Cotton was unique; it maintained a clout that slave-produced sugar never
Cotton was unique; it maintained a clout that slave-produced sugar never commanded. The British anti-slavery organization, the Society of Friends, had employed a boycott of sugar in its assault on slave-grown West Indian sugar. In the 1790s an estimated 400,000 British boycotted this sugar, and sugar imports from Indian increased. But the gesture had a negligible impact on the sugar plantations. Even a symbolic boycott or attack on American slave-produced cotton was impossible. American cotton was far more difficult to replace than sugar grown by slaves thousands of miles from Britain.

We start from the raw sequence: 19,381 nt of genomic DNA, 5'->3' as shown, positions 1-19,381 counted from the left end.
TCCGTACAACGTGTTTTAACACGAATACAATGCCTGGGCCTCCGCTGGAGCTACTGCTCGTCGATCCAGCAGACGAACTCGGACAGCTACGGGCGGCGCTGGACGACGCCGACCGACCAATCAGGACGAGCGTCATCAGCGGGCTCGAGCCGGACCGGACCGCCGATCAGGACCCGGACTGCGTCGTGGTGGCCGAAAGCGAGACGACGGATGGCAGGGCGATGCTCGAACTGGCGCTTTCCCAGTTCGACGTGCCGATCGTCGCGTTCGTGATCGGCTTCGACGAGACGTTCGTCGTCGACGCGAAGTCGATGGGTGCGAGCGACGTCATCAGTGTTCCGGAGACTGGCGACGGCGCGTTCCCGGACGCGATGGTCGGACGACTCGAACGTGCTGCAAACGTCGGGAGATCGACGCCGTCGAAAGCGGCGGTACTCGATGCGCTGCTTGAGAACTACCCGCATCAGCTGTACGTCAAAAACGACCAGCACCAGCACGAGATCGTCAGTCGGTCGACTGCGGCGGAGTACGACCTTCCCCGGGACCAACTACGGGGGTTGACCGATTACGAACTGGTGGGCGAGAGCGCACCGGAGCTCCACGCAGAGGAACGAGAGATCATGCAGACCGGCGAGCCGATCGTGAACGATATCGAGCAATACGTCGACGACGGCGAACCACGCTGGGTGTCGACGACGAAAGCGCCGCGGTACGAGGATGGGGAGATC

Britain, aware of its precarious dependency on American slave-grown cotton, was not concerned about. American slavery, it feared a civil war or crop failure in America, which might be devastating. In 1858 the Lancashire mills established the Cotton Supply Association, with the specific purpose of diversifying sources for cotton to India, Egypt, and Brazil.